When your company creates a video, what is the ultimate goal? Is it to drive more traffic to your website, collect emails, or generate buzz around news? Whatever the goal may be, including a call-to-action (CTA) can help you get the most out of your video and encourage viewers to take a particular course of action after watching your content.
Just as there are many ways to create a company video, there are also many ways to implement a CTA in your video. If you’re a marketer, the following questions can help you incorporate successful calls-to-action in your next video.
Which CTA style best fits my company’s needs?
There are generally three types of CTAs you can include in a video: auditory, text, and buttons. The most popular style is a button, which can be bold, colorful, and easily catch the eye of a viewer.
In this GoPro video, you can see CTA buttons are displayed in the video’s final frame. The buttons are bold and guide the audience to subscribe to GoPro’s YouTube channel.
An alternative to stationary CTA buttons, text-based CTAs can appear and disappear throughout a video. These types of CTAs are most common on YouTube and are known as annotations. Check out this promotional clip for Target’s Halloween Season, annotated with shoppable CTAs throughout the video.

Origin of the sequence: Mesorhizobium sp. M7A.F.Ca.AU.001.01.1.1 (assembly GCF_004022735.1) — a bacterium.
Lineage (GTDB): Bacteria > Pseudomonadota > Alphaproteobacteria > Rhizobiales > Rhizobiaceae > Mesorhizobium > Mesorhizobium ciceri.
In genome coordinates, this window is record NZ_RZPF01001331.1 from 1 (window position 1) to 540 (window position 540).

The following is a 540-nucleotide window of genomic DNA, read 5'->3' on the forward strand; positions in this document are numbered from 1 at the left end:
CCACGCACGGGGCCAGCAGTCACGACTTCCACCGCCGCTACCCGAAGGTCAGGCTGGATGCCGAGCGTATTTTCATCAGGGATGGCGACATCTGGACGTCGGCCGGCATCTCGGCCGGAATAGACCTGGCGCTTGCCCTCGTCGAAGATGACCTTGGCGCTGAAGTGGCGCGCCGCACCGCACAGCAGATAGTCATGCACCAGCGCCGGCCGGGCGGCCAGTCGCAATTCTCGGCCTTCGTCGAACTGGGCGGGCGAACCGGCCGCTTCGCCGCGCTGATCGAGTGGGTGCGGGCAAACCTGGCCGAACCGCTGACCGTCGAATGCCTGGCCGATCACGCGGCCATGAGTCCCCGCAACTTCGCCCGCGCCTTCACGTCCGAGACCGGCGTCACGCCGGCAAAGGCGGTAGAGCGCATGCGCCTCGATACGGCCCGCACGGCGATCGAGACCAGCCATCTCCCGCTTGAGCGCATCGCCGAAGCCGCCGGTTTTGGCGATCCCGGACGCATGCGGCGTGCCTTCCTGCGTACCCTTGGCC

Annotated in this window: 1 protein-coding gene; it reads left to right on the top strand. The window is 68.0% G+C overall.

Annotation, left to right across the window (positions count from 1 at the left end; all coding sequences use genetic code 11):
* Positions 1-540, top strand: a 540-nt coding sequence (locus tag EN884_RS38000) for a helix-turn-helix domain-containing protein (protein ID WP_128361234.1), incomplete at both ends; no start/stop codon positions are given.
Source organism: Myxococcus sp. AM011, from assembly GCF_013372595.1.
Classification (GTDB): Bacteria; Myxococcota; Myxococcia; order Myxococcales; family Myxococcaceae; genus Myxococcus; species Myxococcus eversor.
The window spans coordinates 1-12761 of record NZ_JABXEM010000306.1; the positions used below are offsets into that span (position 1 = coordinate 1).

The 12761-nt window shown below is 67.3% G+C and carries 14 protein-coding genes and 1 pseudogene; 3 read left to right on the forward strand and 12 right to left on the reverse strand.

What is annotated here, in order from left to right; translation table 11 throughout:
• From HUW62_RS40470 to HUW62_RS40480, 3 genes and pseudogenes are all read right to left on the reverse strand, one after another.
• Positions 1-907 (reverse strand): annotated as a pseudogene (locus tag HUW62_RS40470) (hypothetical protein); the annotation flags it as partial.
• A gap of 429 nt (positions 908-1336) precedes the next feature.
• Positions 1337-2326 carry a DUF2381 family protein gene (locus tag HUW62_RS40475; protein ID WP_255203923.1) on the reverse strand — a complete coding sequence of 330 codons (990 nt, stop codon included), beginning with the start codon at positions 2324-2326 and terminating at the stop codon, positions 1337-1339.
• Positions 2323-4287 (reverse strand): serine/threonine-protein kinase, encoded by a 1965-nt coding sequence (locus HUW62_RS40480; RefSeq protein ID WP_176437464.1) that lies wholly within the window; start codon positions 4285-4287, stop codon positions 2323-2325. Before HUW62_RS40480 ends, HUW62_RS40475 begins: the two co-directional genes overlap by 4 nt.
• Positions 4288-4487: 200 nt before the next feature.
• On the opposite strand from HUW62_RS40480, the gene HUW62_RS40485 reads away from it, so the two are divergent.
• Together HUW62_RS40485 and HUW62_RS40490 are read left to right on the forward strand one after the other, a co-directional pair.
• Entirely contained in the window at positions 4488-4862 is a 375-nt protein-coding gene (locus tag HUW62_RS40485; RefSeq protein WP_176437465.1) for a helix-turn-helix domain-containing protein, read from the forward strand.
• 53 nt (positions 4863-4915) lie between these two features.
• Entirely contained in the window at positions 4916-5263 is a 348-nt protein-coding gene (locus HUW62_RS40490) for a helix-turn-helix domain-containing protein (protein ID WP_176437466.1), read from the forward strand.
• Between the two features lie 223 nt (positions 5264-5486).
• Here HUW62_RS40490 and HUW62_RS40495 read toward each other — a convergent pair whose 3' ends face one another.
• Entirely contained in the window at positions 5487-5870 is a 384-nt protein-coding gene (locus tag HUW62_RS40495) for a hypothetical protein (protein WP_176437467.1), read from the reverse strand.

Target made this video interactive through the use of annotations, which is an excellent way to not only tell a story but also make your video stand out in the sea of video content your audience encounters on a daily basis. These annotations are customizable and can direct your audience to click within the video for more information. Upon doing so, you can reveal a bevy of options from which to choose.
Ultimately, text-based CTAs are a great way to subtly inspire viewers towards actions as opposed to the more prominent CTA buttons.
Auditory CTAs don’t appear in any frame of your video, but are provided, through a video narration or a character’s line of dialogue. Though it can prove useful, this type of CTA is best accompanied by a button or annotations rather than alone.
Your video viewers want the journey through the sale cycle to be as simple as possible and to ask them to memorize a website URL from an auditory CTA may be asking for too much.